Thursday, May 9, 2013

Stuck in Sucre, Bolivia. Road blockages on all exits. Waiting for a flight out

This site is obsolete

We are meant to be heading to Brazil.
But it seems there is a strike.
We go to book our bus ticket to Santa Cruz.
We were first told this was a 24 hour strike.
We go to confirm this the next morning, and the next afternoon and there are no buses.
We repeat this the next day. 
But we are then told there is a bus that will stop at the blockade.
They will help us walk 1/2 hour and then we will catch a bus on the other side of the blockade.
But this is not true.
The people who tried this last night came back.
So even though we had bought tickets for the bus, I doubted it would occur.
We are told to check back at 3pm.
So we are packed ready to go.
What worries me is the bus company is newish.
They are not answering either phone number I was given.
So back I walk again to the bus terminal.
The shop is closed.
Oh no !!!
I have seen this man likes to chat, so I go wandering around the terminal.
Sure enough, after 1/2 hour I find him.
I demand a refund, and he obliges.
I check with another company who tells me this could be another 2 - 3 days.
So into town we head for advice from the Tourism Centre.
Then we visit three airlines.
The more people we talk to, the grimmer the situation becomes.
I start to panic.
It seems most airlines are now booked up for a week.

 We literally walk into an Airline office - but I didn't know it was!
We find we can fly out in 2 days - yeah.

 So we head back to our wonderful host at Hosteling International.
Arturo has been fantastic.
He has allowed us to have our original room back.
He has engaged with my son, and is so positive.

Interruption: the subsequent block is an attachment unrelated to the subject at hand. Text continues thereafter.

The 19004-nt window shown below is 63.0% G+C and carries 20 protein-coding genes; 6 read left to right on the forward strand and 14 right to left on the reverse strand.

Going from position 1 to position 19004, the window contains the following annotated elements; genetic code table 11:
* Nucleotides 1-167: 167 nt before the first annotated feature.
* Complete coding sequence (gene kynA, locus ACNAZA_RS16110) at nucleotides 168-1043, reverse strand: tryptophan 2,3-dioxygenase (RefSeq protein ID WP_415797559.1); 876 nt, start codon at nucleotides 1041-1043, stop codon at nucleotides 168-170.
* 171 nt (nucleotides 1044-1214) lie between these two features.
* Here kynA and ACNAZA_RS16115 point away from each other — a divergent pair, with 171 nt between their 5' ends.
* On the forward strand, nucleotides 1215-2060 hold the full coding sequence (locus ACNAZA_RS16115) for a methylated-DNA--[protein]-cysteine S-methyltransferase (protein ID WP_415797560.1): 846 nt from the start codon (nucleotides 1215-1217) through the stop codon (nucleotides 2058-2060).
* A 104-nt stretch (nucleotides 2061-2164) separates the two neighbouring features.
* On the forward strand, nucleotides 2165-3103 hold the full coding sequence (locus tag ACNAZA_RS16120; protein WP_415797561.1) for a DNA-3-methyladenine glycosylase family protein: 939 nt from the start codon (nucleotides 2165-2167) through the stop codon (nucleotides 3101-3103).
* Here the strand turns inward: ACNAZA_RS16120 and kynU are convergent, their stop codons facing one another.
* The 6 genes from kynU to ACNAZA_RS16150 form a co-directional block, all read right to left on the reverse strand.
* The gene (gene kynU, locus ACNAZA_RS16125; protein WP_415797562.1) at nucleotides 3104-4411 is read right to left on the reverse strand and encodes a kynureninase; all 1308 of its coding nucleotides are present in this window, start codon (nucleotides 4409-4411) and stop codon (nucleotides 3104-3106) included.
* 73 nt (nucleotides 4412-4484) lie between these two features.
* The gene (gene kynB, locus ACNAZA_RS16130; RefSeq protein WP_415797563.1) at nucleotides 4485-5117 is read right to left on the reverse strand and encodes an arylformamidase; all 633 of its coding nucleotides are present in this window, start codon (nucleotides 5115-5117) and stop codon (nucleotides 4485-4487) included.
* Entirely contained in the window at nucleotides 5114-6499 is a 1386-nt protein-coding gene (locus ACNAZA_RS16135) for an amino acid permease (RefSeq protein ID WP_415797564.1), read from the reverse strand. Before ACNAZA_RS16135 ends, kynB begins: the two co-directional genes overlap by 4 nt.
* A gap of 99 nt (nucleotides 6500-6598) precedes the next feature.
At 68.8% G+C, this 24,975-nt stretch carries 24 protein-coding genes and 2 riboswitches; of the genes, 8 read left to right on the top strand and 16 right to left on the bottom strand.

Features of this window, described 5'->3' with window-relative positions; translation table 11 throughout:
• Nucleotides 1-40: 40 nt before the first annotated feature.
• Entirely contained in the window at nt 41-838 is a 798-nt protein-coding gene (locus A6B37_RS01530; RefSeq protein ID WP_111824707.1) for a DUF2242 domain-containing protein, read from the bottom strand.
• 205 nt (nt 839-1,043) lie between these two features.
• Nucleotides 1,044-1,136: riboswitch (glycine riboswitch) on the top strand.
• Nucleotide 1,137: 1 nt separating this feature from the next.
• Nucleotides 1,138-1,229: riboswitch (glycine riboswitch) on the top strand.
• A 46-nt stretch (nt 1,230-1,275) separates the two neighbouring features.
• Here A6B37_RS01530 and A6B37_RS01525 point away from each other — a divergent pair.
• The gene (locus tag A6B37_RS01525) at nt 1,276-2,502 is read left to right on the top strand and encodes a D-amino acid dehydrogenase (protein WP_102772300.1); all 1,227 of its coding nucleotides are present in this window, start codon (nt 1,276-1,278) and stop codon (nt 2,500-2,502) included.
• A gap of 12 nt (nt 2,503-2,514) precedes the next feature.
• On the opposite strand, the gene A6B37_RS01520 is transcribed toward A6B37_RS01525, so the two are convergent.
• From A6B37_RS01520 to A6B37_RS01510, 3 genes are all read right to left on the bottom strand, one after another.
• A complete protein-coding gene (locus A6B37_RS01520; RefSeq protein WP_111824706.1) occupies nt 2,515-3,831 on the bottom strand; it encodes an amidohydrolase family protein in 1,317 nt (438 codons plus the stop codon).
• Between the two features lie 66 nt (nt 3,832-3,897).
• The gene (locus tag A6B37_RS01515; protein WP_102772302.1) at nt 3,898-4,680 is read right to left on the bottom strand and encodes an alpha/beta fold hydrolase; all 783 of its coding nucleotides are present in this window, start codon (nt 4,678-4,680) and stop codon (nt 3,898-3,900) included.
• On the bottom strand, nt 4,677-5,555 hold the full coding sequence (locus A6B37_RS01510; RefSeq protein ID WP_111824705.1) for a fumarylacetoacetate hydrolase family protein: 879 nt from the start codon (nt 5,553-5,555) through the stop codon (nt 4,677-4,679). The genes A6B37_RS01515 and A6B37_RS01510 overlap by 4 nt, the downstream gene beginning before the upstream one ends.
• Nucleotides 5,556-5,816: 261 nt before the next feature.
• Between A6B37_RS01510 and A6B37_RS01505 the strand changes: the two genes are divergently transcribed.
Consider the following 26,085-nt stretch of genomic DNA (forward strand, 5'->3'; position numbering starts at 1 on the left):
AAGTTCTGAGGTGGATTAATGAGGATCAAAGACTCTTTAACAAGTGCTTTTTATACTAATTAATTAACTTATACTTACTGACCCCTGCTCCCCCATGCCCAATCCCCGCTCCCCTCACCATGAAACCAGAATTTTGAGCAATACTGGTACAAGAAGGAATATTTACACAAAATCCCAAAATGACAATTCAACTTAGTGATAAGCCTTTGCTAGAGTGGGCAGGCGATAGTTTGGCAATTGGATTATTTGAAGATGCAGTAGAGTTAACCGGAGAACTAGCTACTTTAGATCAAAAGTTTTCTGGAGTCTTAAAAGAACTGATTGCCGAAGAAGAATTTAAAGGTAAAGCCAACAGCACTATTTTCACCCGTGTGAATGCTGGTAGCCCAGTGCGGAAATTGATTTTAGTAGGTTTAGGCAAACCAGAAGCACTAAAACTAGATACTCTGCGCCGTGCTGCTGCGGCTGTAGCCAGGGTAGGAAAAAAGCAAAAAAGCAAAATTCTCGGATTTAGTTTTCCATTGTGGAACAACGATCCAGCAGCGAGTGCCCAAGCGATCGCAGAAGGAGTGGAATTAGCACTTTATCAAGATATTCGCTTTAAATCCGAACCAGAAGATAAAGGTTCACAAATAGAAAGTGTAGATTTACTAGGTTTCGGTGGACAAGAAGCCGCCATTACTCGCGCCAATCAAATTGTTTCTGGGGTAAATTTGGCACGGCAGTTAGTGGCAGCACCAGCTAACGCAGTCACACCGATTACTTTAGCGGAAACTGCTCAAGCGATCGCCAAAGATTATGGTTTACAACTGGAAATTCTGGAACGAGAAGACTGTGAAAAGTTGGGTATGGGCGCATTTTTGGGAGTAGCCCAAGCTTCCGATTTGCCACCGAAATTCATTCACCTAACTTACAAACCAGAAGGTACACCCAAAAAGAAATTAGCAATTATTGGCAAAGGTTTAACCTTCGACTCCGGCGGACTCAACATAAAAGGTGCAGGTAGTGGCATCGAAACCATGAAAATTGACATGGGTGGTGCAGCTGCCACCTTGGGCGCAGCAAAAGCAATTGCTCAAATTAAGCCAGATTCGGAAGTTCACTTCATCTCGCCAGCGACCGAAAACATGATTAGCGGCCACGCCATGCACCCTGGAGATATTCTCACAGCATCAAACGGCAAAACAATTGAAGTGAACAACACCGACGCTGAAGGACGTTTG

My son enjoys some free time running around the city.

We both enjoy the white washed buildings.

The city square is filled with historic and beautiful architecture.
I love these big doors.

Sucre is a mix - ladies with bowler hats and traditional clothes are everywhere.
But I am happy - tickets in hand - we can relax now.

 So with little to do, we sleep in the next day.
We head to the markets to buy a new bag.
We have to split the weight into 2 bags (or so we think).
We go to the Grand Hotel.
Just off the main square.
Lunch for 2 glasses of wine and 3 courses is under $10.
We are served by an amazing waiter.
It is lovely.

We head back to our favourite ice-cream store.
My son is loving the cappuccino ice-cream!
I think the cup-cake stools are cool.

We wander back around the streets.
We get a few cheap movie disks - they assure us are in English?

 Next day we walk up to the city centre again - about 20 minutes from our hostel.

As we do, we pass an open doorway and a man with wood chips making a small flame.
He is hand crafting musical instruments.

He looks like he has been sitting here for years.
There are many instruments - I try to buy one and he says "no".

Pictures and photos from 40 years ago hang amongst the dust and tools.

Parts of instruments are everywhere.
We have stepped back in time - incredible !

What we see next is amazing.
There are people dressed as zebras at all the crossings.
They are great.
Seeing you have to wait in the middle of traffic, I daresay the odd tourist has been hit.

We wander back to the markets.
In the small square is a cosmopolitan event.
Ice-cream is sold on dry ice.
Meats and chips are also sold.
But I love the fact you can play Foosball.

Tomorrow is our last day.
We are meeting our friends.
We first met them in Ecuador.
The boys get along well, and the parents are lovely.

We thank Arturo at Hosteling International for their excellent prices, great service, and help when we had delays in this town - a wonderful man.
We recommend this hostel to stay in.

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